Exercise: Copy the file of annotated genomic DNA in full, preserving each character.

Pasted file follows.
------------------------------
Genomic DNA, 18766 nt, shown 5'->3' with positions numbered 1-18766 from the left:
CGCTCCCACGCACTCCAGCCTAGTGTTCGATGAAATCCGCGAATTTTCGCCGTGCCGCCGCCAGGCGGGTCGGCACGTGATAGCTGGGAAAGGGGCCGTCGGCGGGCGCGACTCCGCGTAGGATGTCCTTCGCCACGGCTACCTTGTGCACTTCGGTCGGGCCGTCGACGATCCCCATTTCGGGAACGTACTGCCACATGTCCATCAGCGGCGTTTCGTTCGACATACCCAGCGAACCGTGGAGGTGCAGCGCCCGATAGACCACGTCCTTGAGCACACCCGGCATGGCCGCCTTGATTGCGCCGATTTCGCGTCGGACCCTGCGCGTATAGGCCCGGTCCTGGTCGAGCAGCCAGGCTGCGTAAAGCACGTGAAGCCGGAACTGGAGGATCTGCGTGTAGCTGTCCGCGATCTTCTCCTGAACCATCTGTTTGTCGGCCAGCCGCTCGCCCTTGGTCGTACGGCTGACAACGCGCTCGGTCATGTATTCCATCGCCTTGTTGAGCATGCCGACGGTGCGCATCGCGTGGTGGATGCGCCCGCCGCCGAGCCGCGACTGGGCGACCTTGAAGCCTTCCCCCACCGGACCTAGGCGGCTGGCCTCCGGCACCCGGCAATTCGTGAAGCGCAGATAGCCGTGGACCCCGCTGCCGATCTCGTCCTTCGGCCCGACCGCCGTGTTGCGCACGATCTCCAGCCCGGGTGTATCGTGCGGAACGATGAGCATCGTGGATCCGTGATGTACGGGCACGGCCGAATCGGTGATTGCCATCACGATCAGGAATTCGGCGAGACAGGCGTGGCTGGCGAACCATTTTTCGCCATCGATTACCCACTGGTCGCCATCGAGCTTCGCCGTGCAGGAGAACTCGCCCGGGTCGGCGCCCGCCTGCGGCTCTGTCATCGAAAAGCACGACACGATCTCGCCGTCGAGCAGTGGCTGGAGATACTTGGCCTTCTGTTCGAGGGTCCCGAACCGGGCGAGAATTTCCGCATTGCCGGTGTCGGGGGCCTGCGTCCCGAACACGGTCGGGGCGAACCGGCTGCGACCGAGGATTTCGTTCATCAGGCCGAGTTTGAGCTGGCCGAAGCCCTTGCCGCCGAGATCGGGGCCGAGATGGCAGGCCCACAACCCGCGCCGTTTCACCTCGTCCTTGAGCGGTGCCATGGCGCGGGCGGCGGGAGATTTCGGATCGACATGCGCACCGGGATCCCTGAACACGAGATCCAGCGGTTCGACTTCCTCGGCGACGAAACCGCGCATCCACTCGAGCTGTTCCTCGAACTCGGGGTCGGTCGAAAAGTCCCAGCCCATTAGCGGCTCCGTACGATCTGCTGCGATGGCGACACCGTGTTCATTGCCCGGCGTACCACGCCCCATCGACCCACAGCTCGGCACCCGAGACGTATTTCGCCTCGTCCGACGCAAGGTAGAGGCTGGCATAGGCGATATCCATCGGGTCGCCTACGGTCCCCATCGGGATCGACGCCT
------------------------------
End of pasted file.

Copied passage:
Genomic DNA, 18766 nt, shown 5'->3' with positions numbered 1-18766 from the left:
CGCTCCCACGCACTCCAGCCTAGTGTTCGATGAAATCCGCGAATTTTCGCCGTGCCGCCGCCAGGCGGGTCGGCACGTGATAGCTGGGAAAGGGGCCGTCGGCGGGCGCGACTCCGCGTAGGATGTCCTTCGCCACGGCTACCTTGTGCACTTCGGTCGGGCCGTCGACGATCCCCATTTCGGGAACGTACTGCCACATGTCCATCAGCGGCGTTTCGTTCGACATACCCAGCGAACCGTGGAGGTGCAGCGCCCGATAGACCACGTCCTTGAGCACACCCGGCATGGCCGCCTTGATTGCGCCGATTTCGCGTCGGACCCTGCGCGTATAGGCCCGGTCCTGGTCGAGCAGCCAGGCTGCGTAAAGCACGTGAAGCCGGAACTGGAGGATCTGCGTGTAGCTGTCCGCGATCTTCTCCTGAACCATCTGTTTGTCGGCCAGCCGCTCGCCCTTGGTCGTACGGCTGACAACGCGCTCGGTCATGTATTCCATCGCCTTGTTGAGCATGCCGACGGTGCGCATCGCGTGGTGGATGCGCCCGCCGCCGAGCCGCGACTGGGCGACCTTGAAGCCTTCCCCCACCGGACCTAGGCGGCTGGCCTCCGGCACCCGGCAATTCGTGAAGCGCAGATAGCCGTGGACCCCGCTGCCGATCTCGTCCTTCGGCCCGACCGCCGTGTTGCGCACGATCTCCAGCCCGGGTGTATCGTGCGGAACGATGAGCATCGTGGATCCGTGATGTACGGGCACGGCCGAATCGGTGATTGCCATCACGATCAGGAATTCGGCGAGACAGGCGTGGCTGGCGAACCATTTTTCGCCATCGATTACCCACTGGTCGCCATCGAGCTTCGCCGTGCAGGAGAACTCGCCCGGGTCGGCGCCCGCCTGCGGCTCTGTCATCGAAAAGCACGACACGATCTCGCCGTCGAGCAGTGGCTGGAGATACTTGGCCTTCTGTTCGAGGGTCCCGAACCGGGCGAGAATTTCCGCATTGCCGGTGTCGGGGGCCTGCGTCCCGAACACGGTCGGGGCGAACCGGCTGCGACCGAGGATTTCGTTCATCAGGCCGAGTTTGAGCTGGCCGAAGCCCTTGCCGCCGAGATCGGGGCCGAGATGGCAGGCCCACAACCCGCGCCGTTTCACCTCGTCCTTGAGCGGTGCCATGGCGCGGGCGGCGGGAGATTTCGGATCGACATGCGCACCGGGATCCCTGAACACGAGATCCAGCGGTTCGACTTCCTCGGCGACGAAACCGCGCATCCACTCGAGCTGTTCCTCGAACTCGGGGTCGGTCGAAAAGTCCCAGCCCATTAGCGGCTCCGTACGATCTGCTGCGATGGCGACACCGTGTTCATTGCCCGGCGTACCACGCCCCATCGACCCACAGCTCGGCACCCGAGACGTATTTCGCCTCGTCCGACGCAAGGTAGAGGCTGGCATAGGCGATATCCATCGGGTCGCCTACGGTCCCCATCGGGATCGACGCCT